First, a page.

Real Worldgreenspun.com : LUSENET : TimeBomb 2000 (Y2000) : One Thread
I strayed away from this board earlier because I seemed to be losing focus on what really mattered. In the mean time I have assumed the duties of y2k Coordinator for my employer composed of a small hospital, four clinics and three programs covering an area about 100 miles by 70 miles in the rural mid-west/south-southwest. After a thorough investigation by biomedical technicians it seems that we only have two devices in operation that are not y2k compliant and one of those is under lease, this includes embedded systems.
After a thorough scanning of our environment, we have determined that upgrading the BIOS on all of the computers will be the most labor-intensive operation for us.
I have been teaching the potential for doom and gloom to my friends concerning the 1/1/00 date and really expected us to be up the proverbial creek in terms of embedded systems and was pleasantly surprised.
Additionally, my brother is a mayor of a small town. We were discussing this topic and he said that it turns out their water and sewar system is almost completely computer-free. Assuming that the lights and the phones stay on, things should run rather smoothly.
The purpose of this post is not to put forth that "everything is going to be all right", but to say that the world is not going to implode because of this. Sure, I plan to take some preventative measures, but I refuse to let the letters y2k take my mind and body hostage. I seemed to be labeled a Pollyanna on this forum earlier, because I saw people like Infomagic as more interested in seeing their (very intelligent) thoughts posted on the internet. Now I am just putting forth my little piece of knowledge from real-world experience regarding the topic.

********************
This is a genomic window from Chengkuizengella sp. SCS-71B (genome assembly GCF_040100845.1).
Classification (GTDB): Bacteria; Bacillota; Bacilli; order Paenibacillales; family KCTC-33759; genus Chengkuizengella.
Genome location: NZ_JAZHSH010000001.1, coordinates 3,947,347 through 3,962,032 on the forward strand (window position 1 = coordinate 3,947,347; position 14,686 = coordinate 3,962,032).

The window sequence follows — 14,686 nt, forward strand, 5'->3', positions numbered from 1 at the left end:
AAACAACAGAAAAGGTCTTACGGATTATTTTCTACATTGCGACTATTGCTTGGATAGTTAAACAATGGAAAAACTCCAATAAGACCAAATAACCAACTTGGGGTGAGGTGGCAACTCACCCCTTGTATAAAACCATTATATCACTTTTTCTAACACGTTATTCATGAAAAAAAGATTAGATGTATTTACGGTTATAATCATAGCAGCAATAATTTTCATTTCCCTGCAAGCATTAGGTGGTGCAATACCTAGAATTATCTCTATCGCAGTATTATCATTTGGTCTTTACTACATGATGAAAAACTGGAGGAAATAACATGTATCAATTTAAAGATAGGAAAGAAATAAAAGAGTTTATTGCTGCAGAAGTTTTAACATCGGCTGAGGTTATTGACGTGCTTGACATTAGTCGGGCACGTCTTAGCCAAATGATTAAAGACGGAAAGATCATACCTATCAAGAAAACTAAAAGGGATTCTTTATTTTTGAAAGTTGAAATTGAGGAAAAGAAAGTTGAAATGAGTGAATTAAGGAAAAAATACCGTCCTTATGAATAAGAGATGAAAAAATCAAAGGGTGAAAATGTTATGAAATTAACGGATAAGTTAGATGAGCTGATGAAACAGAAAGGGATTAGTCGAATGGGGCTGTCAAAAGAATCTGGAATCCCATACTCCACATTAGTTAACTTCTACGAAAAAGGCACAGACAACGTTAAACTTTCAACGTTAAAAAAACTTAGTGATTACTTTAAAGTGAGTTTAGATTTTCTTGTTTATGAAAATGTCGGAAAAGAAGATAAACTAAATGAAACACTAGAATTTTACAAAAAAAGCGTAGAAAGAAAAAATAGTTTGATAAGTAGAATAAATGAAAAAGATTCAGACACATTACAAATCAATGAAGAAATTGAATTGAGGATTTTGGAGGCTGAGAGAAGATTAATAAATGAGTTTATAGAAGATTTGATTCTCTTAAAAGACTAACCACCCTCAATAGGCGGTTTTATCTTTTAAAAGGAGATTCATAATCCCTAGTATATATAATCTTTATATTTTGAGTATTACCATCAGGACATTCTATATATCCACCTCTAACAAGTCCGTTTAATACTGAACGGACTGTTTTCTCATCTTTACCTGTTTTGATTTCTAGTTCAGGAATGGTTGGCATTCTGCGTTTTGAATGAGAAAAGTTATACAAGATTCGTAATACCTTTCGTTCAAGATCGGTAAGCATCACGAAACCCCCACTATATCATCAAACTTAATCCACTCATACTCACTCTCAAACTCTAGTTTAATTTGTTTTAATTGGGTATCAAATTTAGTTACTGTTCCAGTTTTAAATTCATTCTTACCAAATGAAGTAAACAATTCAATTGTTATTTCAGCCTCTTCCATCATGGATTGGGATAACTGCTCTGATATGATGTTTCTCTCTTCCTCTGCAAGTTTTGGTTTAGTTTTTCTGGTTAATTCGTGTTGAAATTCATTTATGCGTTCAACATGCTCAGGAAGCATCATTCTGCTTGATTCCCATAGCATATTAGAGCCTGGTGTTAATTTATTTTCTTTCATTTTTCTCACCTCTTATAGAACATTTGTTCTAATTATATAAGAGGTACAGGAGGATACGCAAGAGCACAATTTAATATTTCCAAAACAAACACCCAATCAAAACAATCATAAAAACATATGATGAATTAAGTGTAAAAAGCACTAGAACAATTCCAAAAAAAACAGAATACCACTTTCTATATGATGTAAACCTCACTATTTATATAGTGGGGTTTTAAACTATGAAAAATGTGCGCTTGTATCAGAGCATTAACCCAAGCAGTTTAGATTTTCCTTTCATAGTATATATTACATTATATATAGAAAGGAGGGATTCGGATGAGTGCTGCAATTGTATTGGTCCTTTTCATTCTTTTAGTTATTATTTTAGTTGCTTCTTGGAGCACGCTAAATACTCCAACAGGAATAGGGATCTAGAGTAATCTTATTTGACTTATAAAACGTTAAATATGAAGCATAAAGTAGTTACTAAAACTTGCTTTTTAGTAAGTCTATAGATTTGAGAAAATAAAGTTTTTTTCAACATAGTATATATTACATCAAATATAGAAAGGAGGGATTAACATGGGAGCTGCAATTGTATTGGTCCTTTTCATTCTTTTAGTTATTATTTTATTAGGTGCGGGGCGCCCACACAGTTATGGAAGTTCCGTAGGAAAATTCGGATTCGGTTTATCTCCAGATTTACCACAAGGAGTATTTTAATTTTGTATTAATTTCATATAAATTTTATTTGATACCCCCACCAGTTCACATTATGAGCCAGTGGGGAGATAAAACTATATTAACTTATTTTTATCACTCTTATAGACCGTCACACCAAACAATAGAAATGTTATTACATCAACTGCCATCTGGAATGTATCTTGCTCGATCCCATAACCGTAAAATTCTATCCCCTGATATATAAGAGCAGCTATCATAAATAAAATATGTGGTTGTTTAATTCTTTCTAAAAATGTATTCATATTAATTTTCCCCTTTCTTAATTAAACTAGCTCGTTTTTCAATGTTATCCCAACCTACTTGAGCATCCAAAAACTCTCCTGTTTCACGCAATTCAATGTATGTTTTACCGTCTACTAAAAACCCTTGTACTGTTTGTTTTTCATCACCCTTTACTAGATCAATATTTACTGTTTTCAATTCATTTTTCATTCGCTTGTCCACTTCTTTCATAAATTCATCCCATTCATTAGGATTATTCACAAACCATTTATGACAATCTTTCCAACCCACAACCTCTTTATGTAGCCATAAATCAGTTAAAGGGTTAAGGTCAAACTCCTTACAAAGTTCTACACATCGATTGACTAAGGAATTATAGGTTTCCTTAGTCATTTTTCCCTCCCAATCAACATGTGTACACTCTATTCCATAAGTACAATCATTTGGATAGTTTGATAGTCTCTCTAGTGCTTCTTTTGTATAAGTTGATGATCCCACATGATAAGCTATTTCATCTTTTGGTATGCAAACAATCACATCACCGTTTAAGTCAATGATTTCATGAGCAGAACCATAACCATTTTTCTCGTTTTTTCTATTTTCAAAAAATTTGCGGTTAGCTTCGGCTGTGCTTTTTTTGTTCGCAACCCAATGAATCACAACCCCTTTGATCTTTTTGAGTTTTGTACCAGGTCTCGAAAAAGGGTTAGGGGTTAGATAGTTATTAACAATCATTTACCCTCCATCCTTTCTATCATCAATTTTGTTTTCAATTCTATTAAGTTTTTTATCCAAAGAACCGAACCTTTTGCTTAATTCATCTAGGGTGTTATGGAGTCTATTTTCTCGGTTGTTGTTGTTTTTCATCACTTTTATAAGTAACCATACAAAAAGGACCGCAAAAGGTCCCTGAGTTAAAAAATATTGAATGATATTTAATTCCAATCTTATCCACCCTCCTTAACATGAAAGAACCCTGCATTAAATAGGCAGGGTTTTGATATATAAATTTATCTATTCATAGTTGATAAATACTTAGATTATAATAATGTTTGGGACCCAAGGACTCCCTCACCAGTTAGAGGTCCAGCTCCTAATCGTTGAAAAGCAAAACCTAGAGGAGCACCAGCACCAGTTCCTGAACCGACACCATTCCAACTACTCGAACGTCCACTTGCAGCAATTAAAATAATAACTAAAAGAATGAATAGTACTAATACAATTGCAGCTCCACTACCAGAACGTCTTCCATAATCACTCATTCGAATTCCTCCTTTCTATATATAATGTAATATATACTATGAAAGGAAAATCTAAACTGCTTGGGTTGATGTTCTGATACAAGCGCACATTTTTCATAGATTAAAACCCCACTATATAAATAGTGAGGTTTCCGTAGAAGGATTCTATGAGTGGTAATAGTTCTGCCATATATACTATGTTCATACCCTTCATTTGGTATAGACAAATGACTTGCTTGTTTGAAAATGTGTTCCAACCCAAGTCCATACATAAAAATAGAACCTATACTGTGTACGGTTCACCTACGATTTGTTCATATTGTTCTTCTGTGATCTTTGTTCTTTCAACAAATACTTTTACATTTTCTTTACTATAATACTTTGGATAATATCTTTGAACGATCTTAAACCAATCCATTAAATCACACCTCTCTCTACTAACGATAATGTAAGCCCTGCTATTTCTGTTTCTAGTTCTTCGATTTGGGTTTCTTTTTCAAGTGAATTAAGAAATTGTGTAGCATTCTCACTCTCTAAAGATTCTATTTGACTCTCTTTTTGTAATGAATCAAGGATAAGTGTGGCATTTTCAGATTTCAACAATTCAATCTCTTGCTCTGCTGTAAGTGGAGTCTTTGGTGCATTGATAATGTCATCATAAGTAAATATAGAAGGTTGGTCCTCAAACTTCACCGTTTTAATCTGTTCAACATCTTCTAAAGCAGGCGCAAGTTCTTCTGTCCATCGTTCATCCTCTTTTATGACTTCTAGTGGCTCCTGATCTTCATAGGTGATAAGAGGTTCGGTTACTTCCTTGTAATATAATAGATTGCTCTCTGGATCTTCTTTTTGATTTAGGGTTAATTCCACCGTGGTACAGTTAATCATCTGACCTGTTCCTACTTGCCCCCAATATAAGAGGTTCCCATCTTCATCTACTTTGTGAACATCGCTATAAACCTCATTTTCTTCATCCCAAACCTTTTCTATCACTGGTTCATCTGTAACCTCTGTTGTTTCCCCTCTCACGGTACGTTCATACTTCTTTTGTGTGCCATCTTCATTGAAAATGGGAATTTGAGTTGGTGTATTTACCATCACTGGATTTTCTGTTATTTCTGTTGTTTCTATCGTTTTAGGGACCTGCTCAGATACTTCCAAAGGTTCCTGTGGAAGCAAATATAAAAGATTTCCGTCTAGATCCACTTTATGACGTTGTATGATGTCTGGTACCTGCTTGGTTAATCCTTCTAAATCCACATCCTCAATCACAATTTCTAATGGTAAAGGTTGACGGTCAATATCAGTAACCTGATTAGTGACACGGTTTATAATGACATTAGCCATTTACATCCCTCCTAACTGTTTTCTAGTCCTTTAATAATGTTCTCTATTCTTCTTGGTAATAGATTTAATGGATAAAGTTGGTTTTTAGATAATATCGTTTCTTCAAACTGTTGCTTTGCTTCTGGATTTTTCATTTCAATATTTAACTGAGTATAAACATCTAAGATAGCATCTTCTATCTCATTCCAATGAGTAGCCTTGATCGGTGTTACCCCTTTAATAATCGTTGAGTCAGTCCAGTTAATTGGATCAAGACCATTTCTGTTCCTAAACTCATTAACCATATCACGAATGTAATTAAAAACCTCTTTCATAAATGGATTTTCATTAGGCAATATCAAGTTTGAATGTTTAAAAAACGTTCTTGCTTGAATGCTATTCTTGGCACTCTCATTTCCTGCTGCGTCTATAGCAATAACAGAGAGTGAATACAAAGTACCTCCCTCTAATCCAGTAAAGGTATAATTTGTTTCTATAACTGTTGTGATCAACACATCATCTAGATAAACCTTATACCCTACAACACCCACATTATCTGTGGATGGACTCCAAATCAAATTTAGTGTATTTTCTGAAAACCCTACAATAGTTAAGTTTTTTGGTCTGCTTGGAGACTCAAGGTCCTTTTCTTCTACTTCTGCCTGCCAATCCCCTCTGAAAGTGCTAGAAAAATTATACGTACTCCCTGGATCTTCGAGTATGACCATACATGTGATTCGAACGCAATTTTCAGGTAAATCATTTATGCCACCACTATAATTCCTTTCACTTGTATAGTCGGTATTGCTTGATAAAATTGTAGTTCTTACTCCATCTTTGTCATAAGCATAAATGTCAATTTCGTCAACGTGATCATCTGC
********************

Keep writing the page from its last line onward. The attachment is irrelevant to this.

-- Slick (firstname.lastname@example.org), January 23, 1999
Until these three things are completely under control for ALL the firstworld nations to the extent that they could still conceivably help the rest of the countries muddle through (although consequently provoke global recession/depression), I will still be under the impression that the effects of the rollover will be no less than a "5".
-- (Sitll Worried @ Y2K.com), January 23, 1999.
"Real World", Thanks for posting your observations and findings. I am also working on y2k in the utility industry, and my observations are similar to yours - embedded system Y2k problems are not uncommon, but they are almost always minor (but will still cost a lot to fix). I am working on a y2k website that will be "reality" based, and would appreciate your contributions. Please email me at: email@example.com
-- David (firstname.lastname@example.org), January 23, 1999.
Your Y2k project is not typical. Sounds like you will spend less then 50k. I don't think you are being reasonable when you base your Y2K predictions on your project and your brother's small town project. Just consider this. Saudi Arabia and South America are two countries that furnish the US will a good deal of oil. They have hardly begun any Y2K effort. Thier lack of effort will probably have a domino effect on us. Why do you think Koskinen and the CIA is so concerned about them?
-- Bill Watt (email@example.com), January 24, 1999.
Appreciate your concern for oil supply. Saudi Arabia was put into the 50% failure category by the Gartner Group, but probably not because of a lack of activity, but due to a lack of reliable information. The oil producing parastatal, Saudi Aramco, is NOT under any public disclosure requirements. The press, despite appearances, is not free, and country-wide Internet access was starting up only late last year.
-- Morgan (firstname.lastname@example.org), January 24, 1999.
We've always known that remediation is wholly possible. We've always known that some things would get done. The wild cards are the problem. It is my opinion that preparations are indeed warranted because of the wild cards. I'm not expecting alot of fracas at the stroke of midnight. I'm expecting a slow crumble as the supply chain breaks down because of the transportation industry and failure of smaller companies to strive for compliance. It will bite us in the butt.
-- margie mason (email@example.com), January 24, 1999.
Thanks for the information. In some areas, though, the embedded systems problem could be more severe. Here's the link and a brief quote from a recent Chicago Tribune article:
Ask Chicago's Y2K boss what single issue worries her most, and she'll answer in a snap.
-- Kevin (firstname.lastname@example.org), January 24, 1999.